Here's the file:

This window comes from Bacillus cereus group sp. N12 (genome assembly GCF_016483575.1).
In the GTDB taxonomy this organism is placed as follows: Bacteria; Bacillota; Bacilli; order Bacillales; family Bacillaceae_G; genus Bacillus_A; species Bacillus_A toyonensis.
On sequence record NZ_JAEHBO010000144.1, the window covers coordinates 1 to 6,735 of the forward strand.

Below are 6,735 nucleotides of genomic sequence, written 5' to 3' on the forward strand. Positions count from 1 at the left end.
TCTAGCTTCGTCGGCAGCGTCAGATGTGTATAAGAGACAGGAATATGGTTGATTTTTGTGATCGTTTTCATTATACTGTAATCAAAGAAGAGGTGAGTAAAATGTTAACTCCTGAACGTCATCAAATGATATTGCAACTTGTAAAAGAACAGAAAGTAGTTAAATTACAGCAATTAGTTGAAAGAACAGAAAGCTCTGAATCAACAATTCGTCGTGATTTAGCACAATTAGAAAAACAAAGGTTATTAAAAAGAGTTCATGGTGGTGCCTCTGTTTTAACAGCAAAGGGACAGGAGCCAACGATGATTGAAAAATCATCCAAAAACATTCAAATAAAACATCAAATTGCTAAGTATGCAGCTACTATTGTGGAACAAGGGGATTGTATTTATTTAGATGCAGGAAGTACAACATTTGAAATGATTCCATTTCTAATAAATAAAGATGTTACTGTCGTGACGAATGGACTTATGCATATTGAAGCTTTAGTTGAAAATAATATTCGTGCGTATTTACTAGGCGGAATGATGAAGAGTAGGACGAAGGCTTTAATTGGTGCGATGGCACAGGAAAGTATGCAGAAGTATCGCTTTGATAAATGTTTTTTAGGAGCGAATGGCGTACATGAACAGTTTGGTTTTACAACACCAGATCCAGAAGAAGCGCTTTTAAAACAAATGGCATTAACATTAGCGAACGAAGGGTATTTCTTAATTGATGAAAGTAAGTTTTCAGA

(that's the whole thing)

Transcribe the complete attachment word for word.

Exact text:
This window comes from Bacillus cereus group sp. N12 (genome assembly GCF_016483575.1).
In the GTDB taxonomy this organism is placed as follows: Bacteria; Bacillota; Bacilli; order Bacillales; family Bacillaceae_G; genus Bacillus_A; species Bacillus_A toyonensis.
On sequence record NZ_JAEHBO010000144.1, the window covers coordinates 1 to 6,735 of the forward strand.

Below are 6,735 nucleotides of genomic sequence, written 5' to 3' on the forward strand. Positions count from 1 at the left end.
TCTAGCTTCGTCGGCAGCGTCAGATGTGTATAAGAGACAGGAATATGGTTGATTTTTGTGATCGTTTTCATTATACTGTAATCAAAGAAGAGGTGAGTAAAATGTTAACTCCTGAACGTCATCAAATGATATTGCAACTTGTAAAAGAACAGAAAGTAGTTAAATTACAGCAATTAGTTGAAAGAACAGAAAGCTCTGAATCAACAATTCGTCGTGATTTAGCACAATTAGAAAAACAAAGGTTATTAAAAAGAGTTCATGGTGGTGCCTCTGTTTTAACAGCAAAGGGACAGGAGCCAACGATGATTGAAAAATCATCCAAAAACATTCAAATAAAACATCAAATTGCTAAGTATGCAGCTACTATTGTGGAACAAGGGGATTGTATTTATTTAGATGCAGGAAGTACAACATTTGAAATGATTCCATTTCTAATAAATAAAGATGTTACTGTCGTGACGAATGGACTTATGCATATTGAAGCTTTAGTTGAAAATAATATTCGTGCGTATTTACTAGGCGGAATGATGAAGAGTAGGACGAAGGCTTTAATTGGTGCGATGGCACAGGAAAGTATGCAGAAGTATCGCTTTGATAAATGTTTTTTAGGAGCGAATGGCGTACATGAACAGTTTGGTTTTACAACACCAGATCCAGAAGAAGCGCTTTTAAAACAAATGGCATTAACATTAGCGAACGAAGGGTATTTCTTAATTGATGAAAGTAAGTTTTCAGA